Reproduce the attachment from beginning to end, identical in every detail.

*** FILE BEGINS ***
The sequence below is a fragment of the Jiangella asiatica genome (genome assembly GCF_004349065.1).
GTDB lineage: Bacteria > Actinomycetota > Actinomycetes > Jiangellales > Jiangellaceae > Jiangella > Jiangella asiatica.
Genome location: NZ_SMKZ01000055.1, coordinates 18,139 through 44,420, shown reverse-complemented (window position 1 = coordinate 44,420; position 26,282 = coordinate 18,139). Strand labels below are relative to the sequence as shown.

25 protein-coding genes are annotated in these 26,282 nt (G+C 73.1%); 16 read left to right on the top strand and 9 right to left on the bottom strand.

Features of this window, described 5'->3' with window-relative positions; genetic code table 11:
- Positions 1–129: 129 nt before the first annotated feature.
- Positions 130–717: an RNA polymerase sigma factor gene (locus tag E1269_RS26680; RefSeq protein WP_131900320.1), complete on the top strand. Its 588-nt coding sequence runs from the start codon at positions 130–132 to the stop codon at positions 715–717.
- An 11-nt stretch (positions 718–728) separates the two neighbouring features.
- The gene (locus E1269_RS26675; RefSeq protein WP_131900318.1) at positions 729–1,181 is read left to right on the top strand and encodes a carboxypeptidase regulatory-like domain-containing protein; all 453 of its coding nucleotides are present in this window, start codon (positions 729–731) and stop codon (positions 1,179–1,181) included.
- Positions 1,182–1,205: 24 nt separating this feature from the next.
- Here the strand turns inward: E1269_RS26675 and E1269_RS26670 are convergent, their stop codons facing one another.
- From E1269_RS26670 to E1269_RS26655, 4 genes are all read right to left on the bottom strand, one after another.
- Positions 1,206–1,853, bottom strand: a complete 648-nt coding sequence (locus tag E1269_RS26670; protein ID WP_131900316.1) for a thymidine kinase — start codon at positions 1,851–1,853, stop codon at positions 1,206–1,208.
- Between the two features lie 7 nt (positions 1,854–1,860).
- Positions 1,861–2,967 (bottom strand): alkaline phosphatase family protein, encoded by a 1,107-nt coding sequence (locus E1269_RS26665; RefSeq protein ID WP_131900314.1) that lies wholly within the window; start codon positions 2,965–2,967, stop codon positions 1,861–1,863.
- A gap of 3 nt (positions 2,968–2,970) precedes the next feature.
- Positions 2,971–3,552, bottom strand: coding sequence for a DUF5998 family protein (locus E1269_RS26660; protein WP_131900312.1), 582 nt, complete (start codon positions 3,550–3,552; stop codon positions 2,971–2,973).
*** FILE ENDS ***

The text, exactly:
The sequence below is a fragment of the Jiangella asiatica genome (genome assembly GCF_004349065.1).
GTDB lineage: Bacteria > Actinomycetota > Actinomycetes > Jiangellales > Jiangellaceae > Jiangella > Jiangella asiatica.
Genome location: NZ_SMKZ01000055.1, coordinates 18,139 through 44,420, shown reverse-complemented (window position 1 = coordinate 44,420; position 26,282 = coordinate 18,139). Strand labels below are relative to the sequence as shown.

25 protein-coding genes are annotated in these 26,282 nt (G+C 73.1%); 16 read left to right on the top strand and 9 right to left on the bottom strand.

Features of this window, described 5'->3' with window-relative positions; genetic code table 11:
- Positions 1–129: 129 nt before the first annotated feature.
- Positions 130–717: an RNA polymerase sigma factor gene (locus tag E1269_RS26680; RefSeq protein WP_131900320.1), complete on the top strand. Its 588-nt coding sequence runs from the start codon at positions 130–132 to the stop codon at positions 715–717.
- An 11-nt stretch (positions 718–728) separates the two neighbouring features.
- The gene (locus E1269_RS26675; RefSeq protein WP_131900318.1) at positions 729–1,181 is read left to right on the top strand and encodes a carboxypeptidase regulatory-like domain-containing protein; all 453 of its coding nucleotides are present in this window, start codon (positions 729–731) and stop codon (positions 1,179–1,181) included.
- Positions 1,182–1,205: 24 nt separating this feature from the next.
- Here the strand turns inward: E1269_RS26675 and E1269_RS26670 are convergent, their stop codons facing one another.
- From E1269_RS26670 to E1269_RS26655, 4 genes are all read right to left on the bottom strand, one after another.
- Positions 1,206–1,853, bottom strand: a complete 648-nt coding sequence (locus tag E1269_RS26670; protein ID WP_131900316.1) for a thymidine kinase — start codon at positions 1,851–1,853, stop codon at positions 1,206–1,208.
- Between the two features lie 7 nt (positions 1,854–1,860).
- Positions 1,861–2,967 (bottom strand): alkaline phosphatase family protein, encoded by a 1,107-nt coding sequence (locus E1269_RS26665; RefSeq protein ID WP_131900314.1) that lies wholly within the window; start codon positions 2,965–2,967, stop codon positions 1,861–1,863.
- A gap of 3 nt (positions 2,968–2,970) precedes the next feature.
- Positions 2,971–3,552, bottom strand: coding sequence for a DUF5998 family protein (locus E1269_RS26660; protein WP_131900312.1), 582 nt, complete (start codon positions 3,550–3,552; stop codon positions 2,971–2,973).